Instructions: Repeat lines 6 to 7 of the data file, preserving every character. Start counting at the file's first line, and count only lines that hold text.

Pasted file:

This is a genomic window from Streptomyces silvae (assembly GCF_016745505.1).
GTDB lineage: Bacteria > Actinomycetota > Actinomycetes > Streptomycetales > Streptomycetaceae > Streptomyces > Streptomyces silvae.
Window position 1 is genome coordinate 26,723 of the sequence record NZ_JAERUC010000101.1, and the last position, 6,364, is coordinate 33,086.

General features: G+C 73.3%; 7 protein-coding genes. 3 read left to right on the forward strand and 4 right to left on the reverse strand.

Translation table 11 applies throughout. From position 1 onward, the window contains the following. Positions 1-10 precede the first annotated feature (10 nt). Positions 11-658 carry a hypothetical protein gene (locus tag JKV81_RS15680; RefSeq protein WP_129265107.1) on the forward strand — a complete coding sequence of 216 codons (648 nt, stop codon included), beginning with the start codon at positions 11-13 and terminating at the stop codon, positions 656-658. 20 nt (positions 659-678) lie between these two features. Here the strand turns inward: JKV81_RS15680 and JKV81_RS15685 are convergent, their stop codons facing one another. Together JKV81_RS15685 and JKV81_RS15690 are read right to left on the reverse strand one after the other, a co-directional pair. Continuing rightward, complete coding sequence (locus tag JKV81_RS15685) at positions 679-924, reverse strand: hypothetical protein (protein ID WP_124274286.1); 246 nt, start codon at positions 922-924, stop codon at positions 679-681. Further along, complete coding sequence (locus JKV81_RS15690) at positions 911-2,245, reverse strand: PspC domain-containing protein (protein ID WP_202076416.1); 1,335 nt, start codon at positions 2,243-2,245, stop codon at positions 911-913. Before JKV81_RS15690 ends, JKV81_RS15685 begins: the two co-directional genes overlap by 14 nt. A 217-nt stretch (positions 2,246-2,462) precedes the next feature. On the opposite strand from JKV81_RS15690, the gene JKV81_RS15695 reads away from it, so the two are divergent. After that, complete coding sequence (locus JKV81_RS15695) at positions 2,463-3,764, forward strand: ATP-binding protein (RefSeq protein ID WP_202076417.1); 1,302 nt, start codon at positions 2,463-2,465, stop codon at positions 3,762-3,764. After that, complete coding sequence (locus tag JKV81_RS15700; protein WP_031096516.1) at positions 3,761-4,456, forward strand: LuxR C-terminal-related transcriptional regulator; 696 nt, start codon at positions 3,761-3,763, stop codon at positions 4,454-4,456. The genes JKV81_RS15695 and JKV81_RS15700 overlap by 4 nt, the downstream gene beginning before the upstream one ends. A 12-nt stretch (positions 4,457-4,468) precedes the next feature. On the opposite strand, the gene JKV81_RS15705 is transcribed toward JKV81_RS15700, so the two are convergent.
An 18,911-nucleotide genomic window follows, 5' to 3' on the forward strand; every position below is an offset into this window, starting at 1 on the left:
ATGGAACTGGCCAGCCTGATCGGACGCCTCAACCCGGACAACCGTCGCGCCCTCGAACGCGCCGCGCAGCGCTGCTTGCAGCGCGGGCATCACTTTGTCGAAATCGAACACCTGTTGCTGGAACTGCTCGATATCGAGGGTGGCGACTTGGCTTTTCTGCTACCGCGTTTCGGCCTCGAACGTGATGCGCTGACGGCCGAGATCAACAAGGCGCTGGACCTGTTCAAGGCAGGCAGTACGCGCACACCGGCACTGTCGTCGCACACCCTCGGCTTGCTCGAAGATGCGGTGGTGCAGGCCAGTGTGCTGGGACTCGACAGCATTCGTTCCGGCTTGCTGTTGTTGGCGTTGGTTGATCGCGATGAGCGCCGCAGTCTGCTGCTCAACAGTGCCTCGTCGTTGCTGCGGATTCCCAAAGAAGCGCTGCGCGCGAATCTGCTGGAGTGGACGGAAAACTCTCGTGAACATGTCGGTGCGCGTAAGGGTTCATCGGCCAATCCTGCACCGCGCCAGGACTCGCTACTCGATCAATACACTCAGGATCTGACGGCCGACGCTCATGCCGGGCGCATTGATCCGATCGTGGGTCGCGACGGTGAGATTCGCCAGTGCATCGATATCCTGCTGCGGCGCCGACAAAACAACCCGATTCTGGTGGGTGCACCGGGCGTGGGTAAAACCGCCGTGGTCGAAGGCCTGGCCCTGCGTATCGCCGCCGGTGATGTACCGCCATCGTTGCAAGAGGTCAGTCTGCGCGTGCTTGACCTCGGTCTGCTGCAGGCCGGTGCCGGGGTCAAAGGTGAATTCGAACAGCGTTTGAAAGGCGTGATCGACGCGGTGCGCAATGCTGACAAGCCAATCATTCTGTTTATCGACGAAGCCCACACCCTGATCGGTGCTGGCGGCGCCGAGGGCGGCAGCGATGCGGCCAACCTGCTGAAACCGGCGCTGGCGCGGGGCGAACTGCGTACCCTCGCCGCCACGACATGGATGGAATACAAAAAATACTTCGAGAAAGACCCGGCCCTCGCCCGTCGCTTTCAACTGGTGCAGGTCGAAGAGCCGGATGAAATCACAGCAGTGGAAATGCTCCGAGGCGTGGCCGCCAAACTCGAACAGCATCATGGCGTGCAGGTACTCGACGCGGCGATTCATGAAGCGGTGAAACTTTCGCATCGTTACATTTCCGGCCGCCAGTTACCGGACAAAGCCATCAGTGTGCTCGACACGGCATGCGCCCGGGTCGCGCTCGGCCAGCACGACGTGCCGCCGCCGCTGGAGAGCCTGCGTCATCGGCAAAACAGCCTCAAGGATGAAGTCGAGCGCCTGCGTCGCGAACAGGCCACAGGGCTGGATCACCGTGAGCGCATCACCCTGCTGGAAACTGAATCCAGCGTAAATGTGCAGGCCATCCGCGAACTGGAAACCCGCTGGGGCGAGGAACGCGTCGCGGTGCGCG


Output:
An 18,911-nucleotide genomic window follows, 5' to 3' on the forward strand; every position below is an offset into this window, starting at 1 on the left:
ATGGAACTGGCCAGCCTGATCGGACGCCTCAACCCGGACAACCGTCGCGCCCTCGAACGCGCCGCGCAGCGCTGCTTGCAGCGCGGGCATCACTTTGTCGAAATCGAACACCTGTTGCTGGAACTGCTCGATATCGAGGGTGGCGACTTGGCTTTTCTGCTACCGCGTTTCGGCCTCGAACGTGATGCGCTGACGGCCGAGATCAACAAGGCGCTGGACCTGTTCAAGGCAGGCAGTACGCGCACACCGGCACTGTCGTCGCACACCCTCGGCTTGCTCGAAGATGCGGTGGTGCAGGCCAGTGTGCTGGGACTCGACAGCATTCGTTCCGGCTTGCTGTTGTTGGCGTTGGTTGATCGCGATGAGCGCCGCAGTCTGCTGCTCAACAGTGCCTCGTCGTTGCTGCGGATTCCCAAAGAAGCGCTGCGCGCGAATCTGCTGGAGTGGACGGAAAACTCTCGTGAACATGTCGGTGCGCGTAAGGGTTCATCGGCCAATCCTGCACCGCGCCAGGACTCGCTACTCGATCAATACACTCAGGATCTGACGGCCGACGCTCATGCCGGGCGCATTGATCCGATCGTGGGTCGCGACGGTGAGATTCGCCAGTGCATCGATATCCTGCTGCGGCGCCGACAAAACAACCCGATTCTGGTGGGTGCACCGGGCGTGGGTAAAACCGCCGTGGTCGAAGGCCTGGCCCTGCGTATCGCCGCCGGTGATGTACCGCCATCGTTGCAAGAGGTCAGTCTGCGCGTGCTTGACCTCGGTCTGCTGCAGGCCGGTGCCGGGGTCAAAGGTGAATTCGAACAGCGTTTGAAAGGCGTGATCGACGCGGTGCGCAATGCTGACAAGCCAATCATTCTGTTTATCGACGAAGCCCACACCCTGATCGGTGCTGGCGGCGCCGAGGGCGGCAGCGATGCGGCCAACCTGCTGAAACCGGCGCTGGCGCGGGGCGAACTGCGTACCCTCGCCGCCACGACATGGATGGAATACAAAAAATACTTCGAGAAAGACCCGGCCCTCGCCCGTCGCTTTCAACTGGTGCAGGTCGAAGAGCCGGATGAAATCACAGCAGTGGAAATGCTCCGAGGCGTGGCCGCCAAACTCGAACAGCATCATGGCGTGCAGGTACTCGACGCGGCGATTCATGAAGCGGTGAAACTTTCGCATCGTTACATTTCCGGCCGCCAGTTACCGGACAAAGCCATCAGTGTGCTCGACACGGCATGCGCCCGGGTCGCGCTCGGCCAGCACGACGTGCCGCCGCCGCTGGAGAGCCTGCGTCATCGGCAAAACAGCCTCAAGGATGAAGTCGAGCGCCTGCGTCGCGAACAGGCCACAGGGCTGGATCACCGTGAGCGCATCACCCTGCTGGAAACTGAATCCAGCGTAAATGTGCAGGCCATCCGCGAACTGGAAACCCGCTGGGGCGAGGAACGCGTCGCGGTGCGCG